Seven workers at the Pine Bluff Arsenal in Arkansas were hospitalized Oct. 22 after suffering what officials suspect was carbon monoxide poisoning.
The employees work in the arsenal’s shipping and receiving warehouse, an area not involved with the storage or destruction of chemical weapons at the site, said spokeswoman Rachel Newton. Newton said the workers experienced moderate symptons of carbon monoxide poisoning, including headaches and nausea.
The workers were taken by ambulance to the Jefferson Regional Medical Center as a precaution, Newton said. All seven were treated and later released.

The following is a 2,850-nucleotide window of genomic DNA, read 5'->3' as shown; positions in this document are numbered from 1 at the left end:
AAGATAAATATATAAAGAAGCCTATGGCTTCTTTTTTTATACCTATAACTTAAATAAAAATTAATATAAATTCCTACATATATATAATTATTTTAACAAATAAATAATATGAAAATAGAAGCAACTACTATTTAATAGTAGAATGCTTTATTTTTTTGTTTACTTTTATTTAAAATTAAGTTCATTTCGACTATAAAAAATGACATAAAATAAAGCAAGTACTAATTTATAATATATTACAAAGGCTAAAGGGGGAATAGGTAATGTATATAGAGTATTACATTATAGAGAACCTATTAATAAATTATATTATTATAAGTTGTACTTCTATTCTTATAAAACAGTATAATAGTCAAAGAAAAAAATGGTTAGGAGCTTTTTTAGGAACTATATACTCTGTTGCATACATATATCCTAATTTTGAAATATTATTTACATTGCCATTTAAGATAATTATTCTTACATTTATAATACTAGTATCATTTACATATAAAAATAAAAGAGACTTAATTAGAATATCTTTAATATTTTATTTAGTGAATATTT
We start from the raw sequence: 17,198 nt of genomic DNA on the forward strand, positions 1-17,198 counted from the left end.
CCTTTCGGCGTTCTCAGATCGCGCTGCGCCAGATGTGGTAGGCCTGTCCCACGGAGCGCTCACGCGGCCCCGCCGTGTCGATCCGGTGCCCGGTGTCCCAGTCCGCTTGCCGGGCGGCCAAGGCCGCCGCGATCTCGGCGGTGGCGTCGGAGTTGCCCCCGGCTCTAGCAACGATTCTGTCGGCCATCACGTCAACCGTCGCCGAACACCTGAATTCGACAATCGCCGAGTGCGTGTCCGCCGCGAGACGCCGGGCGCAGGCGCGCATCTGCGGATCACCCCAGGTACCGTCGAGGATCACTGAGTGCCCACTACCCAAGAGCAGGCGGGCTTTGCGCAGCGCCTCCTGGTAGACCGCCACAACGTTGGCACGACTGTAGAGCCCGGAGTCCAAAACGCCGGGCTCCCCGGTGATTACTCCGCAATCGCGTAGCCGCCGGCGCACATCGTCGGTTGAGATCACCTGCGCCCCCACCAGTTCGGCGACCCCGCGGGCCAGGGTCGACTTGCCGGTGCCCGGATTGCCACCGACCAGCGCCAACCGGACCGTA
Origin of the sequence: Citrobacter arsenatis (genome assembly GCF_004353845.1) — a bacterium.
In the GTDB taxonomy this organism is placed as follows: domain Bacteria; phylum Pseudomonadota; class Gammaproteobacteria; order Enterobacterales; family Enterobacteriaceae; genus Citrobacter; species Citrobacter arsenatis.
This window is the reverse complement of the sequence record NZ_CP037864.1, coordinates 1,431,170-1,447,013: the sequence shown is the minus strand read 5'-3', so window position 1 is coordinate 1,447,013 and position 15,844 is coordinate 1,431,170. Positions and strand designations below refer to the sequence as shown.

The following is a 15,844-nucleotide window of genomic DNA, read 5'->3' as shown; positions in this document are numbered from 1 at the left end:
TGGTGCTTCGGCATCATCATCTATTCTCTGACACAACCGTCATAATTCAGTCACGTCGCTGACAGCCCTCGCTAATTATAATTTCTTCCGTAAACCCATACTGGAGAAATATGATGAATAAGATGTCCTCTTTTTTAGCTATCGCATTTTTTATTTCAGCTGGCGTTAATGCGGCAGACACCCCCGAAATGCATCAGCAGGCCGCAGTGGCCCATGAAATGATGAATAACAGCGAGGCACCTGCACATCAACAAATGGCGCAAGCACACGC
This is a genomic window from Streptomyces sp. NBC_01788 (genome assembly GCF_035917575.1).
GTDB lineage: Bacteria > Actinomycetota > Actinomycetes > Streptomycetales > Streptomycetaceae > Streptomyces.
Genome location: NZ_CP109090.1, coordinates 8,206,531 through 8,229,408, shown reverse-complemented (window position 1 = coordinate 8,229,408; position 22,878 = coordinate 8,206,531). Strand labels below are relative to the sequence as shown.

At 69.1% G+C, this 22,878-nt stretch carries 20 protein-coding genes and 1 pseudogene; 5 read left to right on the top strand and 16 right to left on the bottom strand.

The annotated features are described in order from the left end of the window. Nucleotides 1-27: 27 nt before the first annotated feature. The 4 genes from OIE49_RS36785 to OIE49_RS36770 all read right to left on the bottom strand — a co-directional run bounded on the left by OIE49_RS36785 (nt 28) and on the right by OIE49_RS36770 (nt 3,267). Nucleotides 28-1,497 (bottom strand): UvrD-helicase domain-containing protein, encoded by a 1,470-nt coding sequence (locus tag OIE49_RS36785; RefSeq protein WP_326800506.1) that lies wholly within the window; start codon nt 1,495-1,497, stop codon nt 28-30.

Carbon monoxide is an odorless, colorless gas. Newton said the cause of the exposure is being investigated.
In September 2002, four subcontractors working at the arsenal were taken to the hospital after suffering carbon monoxide poisoning from working with a gas-powered sandblaster in an unventilated area at the arsenal.
Chemical weapons at the arsenal, just outside of Pine Bluff, represent about 12 percent of the nation’s stockpile. The weapons are being destroyed under terms of an international treaty. The entire process is expected to take five more years.
Information from: Pine Bluff Commercial, www.pbcommercial.com
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